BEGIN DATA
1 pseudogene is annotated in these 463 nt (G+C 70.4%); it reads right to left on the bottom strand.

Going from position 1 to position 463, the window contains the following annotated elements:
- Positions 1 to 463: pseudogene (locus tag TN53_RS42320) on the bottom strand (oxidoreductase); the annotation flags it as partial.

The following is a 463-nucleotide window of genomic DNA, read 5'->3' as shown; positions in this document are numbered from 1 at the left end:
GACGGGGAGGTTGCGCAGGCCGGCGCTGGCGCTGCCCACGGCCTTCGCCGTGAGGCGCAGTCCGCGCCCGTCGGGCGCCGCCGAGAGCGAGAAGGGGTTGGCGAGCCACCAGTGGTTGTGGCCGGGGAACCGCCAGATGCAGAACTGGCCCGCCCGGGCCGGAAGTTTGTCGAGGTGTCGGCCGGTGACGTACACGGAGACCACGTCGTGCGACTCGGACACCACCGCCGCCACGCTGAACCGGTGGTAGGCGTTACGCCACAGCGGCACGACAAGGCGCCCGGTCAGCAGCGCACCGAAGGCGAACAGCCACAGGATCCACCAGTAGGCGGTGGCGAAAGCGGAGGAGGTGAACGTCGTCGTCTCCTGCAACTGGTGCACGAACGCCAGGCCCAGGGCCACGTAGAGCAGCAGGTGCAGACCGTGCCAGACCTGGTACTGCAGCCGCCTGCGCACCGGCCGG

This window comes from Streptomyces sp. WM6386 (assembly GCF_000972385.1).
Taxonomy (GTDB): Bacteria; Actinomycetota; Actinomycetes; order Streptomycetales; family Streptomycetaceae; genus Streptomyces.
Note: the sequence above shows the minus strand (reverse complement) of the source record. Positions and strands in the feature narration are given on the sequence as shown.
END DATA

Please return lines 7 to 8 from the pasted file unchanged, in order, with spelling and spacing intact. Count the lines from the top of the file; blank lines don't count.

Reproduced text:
Taxonomy (GTDB): Bacteria; Actinomycetota; Actinomycetes; order Streptomycetales; family Streptomycetaceae; genus Streptomyces.
Note: the sequence above shows the minus strand (reverse complement) of the source record. Positions and strands in the feature narration are given on the sequence as shown.